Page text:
The synthetic fibers are conveyed to the contact point [5] or the contact region of the filaments [4] extending across the drawing surface [3]. Accordingly, the synthetic fibers [22] arrive at the contact line of the filaments [4] on the drawing surface [3] between the filaments lying next to each other as well as on them. The synthetic fibers are then conveyed from this surface, together with the filaments [4], by the rotational air draft and/or by the air cushion created by the mantle [12] to their removal point [13]. Together with the glass fibers created at this point, they are then conducted as a glass fiber/synthetic fiber whirl into the enclosed space [7] in which they form a composite fiber web.

The above description makes a clear distinction between the filaments [4] drawn from the spinning position [1], which are deposited onto and carried along and attenuated by the drawing surface [3] and the fibers [8] created by the whirl in the enclosure [7]. In fact, this distinction applies only to a more or less large fraction of the fibers. The filaments [4] are in actuality not only drawn off and attenuated by the drawing surface [3] but are also drawn off and attenuated by the air cushion created by this surface, whereas both can be effective for the individual filament during its path. A filament can therefore arrive at the drawing surface, then become immersed in the air cushion, be deposited again at the drawing surface, etc. or the other way around. The filaments are frequently broken into longer and shorter pieces by this, so that at [3], longer and shorter filament pieces or fibers are present, which additionally contributes to a thorough mixing of the glass fibers and the synthetic fibers even before entry into the enclosed space [7].

By choice of the drawing velocity at [17] and the air velocity of the jet [21] different effects can be accomplished. If for instance, the supply of the synthetic fibers [22] is at a higher rate than that of the produced glass filaments [4], a slight bulging occurs in the produced web.

The choice of synthetic fibers is not restricted to one material condition and can be selected to suit the requirements as well as the quantity. Even fine metal fibers or, if necessary, natural fibers and filaments can be processed according to the method of the invention.

Directing the synthetic fibers [22] to the contact location [5] of the glass fibers [4] on the drawing surface [3] has the advantage of bringing them together early with the filaments and the glass fiber pieces and glass fibers produced partially on the drawing surface. However, the synthetic fibers can also be introduced at the removal position [13] for the glass fibers or at the location between this and the entry into the enclosed space [7]. This has the advantage that the synthetic filaments are assured not to come in contact and be mixed with glass filaments [4] but only with glass fibers 8.

Patent Citations
Cited PatentFiling datePublication dateApplicantTitle
US1769181 *Jul 24, 1926Jul 1, 1930Grant Jackson JohnMethod of producing fibers from vitreous materials
US2704734 *Nov 16, 1949Mar 22, 1955Glass Fibers IncMethod for producing non-woven glass fabric
US3676096 *Jul 16, 1969Jul 11, 1972Schuller W H WProcess and apparatus for making glass fiber structures including coating before and after attenuation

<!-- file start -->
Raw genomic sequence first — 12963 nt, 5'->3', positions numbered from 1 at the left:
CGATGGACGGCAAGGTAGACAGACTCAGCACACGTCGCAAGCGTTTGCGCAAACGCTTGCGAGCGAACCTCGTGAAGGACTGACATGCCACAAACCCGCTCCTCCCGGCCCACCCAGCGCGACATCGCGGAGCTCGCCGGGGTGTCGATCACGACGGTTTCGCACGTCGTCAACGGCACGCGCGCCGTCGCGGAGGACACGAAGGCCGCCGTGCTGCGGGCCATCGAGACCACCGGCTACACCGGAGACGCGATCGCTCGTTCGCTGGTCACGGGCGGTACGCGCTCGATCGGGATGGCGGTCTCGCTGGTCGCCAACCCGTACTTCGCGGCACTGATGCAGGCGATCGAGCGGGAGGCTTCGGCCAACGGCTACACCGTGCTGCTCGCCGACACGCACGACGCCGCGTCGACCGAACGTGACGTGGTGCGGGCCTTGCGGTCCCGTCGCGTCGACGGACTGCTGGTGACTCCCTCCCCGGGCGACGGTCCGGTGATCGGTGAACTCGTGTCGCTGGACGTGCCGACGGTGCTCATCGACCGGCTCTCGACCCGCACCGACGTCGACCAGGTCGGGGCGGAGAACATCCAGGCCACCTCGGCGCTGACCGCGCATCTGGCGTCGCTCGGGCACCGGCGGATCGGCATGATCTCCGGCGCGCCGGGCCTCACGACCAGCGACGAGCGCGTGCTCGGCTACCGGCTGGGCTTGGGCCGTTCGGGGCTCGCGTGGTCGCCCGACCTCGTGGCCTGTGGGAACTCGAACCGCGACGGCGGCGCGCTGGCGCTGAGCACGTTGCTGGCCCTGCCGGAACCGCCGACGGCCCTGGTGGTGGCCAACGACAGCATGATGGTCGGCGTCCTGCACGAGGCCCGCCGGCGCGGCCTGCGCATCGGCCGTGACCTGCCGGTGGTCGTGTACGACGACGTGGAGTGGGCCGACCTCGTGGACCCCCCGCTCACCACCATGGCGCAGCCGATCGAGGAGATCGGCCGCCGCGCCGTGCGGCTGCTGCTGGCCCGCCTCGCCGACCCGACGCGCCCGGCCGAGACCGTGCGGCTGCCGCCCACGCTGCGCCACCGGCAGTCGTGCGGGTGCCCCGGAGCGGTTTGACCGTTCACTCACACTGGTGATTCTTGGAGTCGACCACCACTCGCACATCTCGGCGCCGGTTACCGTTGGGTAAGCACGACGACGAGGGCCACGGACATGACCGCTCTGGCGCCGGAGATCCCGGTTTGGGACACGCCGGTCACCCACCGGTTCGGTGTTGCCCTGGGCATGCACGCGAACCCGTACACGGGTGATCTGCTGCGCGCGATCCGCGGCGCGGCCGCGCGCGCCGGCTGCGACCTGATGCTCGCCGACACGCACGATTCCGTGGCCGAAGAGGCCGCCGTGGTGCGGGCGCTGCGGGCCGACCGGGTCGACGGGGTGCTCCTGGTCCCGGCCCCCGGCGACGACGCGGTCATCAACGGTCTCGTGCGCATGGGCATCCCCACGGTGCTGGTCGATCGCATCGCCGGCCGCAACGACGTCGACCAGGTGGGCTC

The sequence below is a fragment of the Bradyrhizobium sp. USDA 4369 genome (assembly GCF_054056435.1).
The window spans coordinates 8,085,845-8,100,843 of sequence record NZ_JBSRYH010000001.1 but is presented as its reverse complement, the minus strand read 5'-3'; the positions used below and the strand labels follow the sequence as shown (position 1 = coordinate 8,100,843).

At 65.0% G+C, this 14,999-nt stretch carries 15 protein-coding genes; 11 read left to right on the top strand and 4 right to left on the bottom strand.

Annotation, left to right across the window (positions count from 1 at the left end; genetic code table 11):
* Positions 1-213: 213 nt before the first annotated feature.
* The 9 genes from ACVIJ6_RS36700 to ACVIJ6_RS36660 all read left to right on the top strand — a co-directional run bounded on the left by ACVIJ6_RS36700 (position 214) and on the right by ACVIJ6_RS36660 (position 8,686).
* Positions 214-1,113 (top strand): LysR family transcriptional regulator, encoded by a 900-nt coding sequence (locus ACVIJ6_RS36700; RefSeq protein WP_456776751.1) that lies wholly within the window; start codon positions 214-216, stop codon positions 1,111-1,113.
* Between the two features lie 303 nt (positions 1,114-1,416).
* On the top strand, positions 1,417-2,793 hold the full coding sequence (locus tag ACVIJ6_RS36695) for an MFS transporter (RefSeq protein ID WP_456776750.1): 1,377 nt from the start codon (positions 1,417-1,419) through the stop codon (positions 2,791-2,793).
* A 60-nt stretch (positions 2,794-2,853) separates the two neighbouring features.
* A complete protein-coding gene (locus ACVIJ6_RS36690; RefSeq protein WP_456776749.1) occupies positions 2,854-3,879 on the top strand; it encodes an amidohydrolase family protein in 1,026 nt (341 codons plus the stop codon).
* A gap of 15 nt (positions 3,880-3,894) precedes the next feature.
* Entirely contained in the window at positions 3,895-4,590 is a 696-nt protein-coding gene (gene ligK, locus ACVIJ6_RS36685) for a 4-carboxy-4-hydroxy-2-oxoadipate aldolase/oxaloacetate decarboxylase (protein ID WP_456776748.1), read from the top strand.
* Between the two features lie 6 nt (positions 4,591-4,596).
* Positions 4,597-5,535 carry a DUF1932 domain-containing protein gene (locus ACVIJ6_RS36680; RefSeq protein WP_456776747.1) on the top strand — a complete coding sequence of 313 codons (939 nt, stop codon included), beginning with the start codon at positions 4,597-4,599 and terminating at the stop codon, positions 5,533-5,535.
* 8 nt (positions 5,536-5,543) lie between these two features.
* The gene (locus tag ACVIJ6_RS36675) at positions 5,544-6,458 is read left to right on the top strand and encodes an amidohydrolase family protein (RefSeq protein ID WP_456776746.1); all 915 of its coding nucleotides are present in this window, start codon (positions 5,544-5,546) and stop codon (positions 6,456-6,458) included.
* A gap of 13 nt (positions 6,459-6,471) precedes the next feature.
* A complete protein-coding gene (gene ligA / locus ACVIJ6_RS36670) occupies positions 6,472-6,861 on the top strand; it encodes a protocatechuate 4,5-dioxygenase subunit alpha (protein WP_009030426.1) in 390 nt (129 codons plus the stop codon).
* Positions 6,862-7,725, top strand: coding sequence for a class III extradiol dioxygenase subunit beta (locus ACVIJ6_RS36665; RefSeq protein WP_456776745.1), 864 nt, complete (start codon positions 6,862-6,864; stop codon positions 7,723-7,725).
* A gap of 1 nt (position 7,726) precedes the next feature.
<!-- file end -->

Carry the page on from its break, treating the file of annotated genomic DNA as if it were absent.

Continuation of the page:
US3955952 *Jan 31, 1975May 11, 1976Ppg Industries, Inc.Method of making a slubby strand
Referenced by
Citing PatentFiling datePublication dateApplicantTitle
US5011523 *Oct 27, 1989Apr 30, 1991Vetrotex Saint GobainProcess and device for producing a yarn or ribbon formed from reinforcement fibers and a thermoplastic organic material
US5468275 *Jul 14, 1994Nov 21, 1995Owens-Corning Fiberglas Technology, Inc.Apparatus having elongated orifices for centrifuging dual-component, curly, glass fibers
US5618327 *Apr 17, 1996Apr 8, 1997Owens-Corning Fiberglas Technology, Inc.Method of making an insulation product from irregularly-shaped conjugate glass fibers
US5688301 *Jun 7, 1995Nov 18, 1997Owens-Corning Fiberglas Technology IncMethod for producing non-woven material from irregularly shaped glass fibers
US5885390 *Sep 21, 1994Mar 23, 1999Owens-Corning Fiberglas Technology Inc.Processing methods and products for irregularly shaped bicomponent glass fibers
US5980680 *Feb 27, 1998Nov 9, 1999Owens Corning Fiberglas Technology, Inc.Method of forming an insulation product
US6254816Apr 7, 2000Jul 3, 2001Schuller GmbhProcess and apparatus for the manufacture of composite fibrous strand comprising glass fibers
US6438935 *Mar 23, 2001Aug 27, 2002Schuller GmbhProcess and apparatus for the manufacture of composite fibrous stand comprising glass fibers
US6440558Mar 23, 2001Aug 27, 2002Schuller GmbhProcess and apparatus for the manufacture of composite fibrous strand comprising glass fibers
CN101445321BDec 30, 2008Dec 22, 2010常州华碧宝特种新材料有限公司Manufacturing method for fiber glass yarns and device therefor
EP1048624A1 *Apr 22, 2000Nov 2, 2000Schuller GmbHMethod and apparatus for the production of a stranded glassfibre composite
EP2339054A1Dec 17, 2010Jun 29, 2011Johns Manville Europe GmbHGlass fiber wall covering
U.S. Classification65/475, 65/480, 65/506, 65/536
International ClassificationC03B37/03, C03B37/02, B29B15/12
Cooperative ClassificationC03B37/03, C03B37/02
European ClassificationB29B15/12, C03B37/03, C03B37/02
Legal Events
Nov 30, 1987ASAssignment
Effective date: 19871111
Mar 3, 1993FPAYFee payment
Year of fee payment: 4
Mar 4, 1997FPAYFee payment
Year of fee payment: 8
Mar 2, 2001FPAYFee payment
Year of fee payment: 12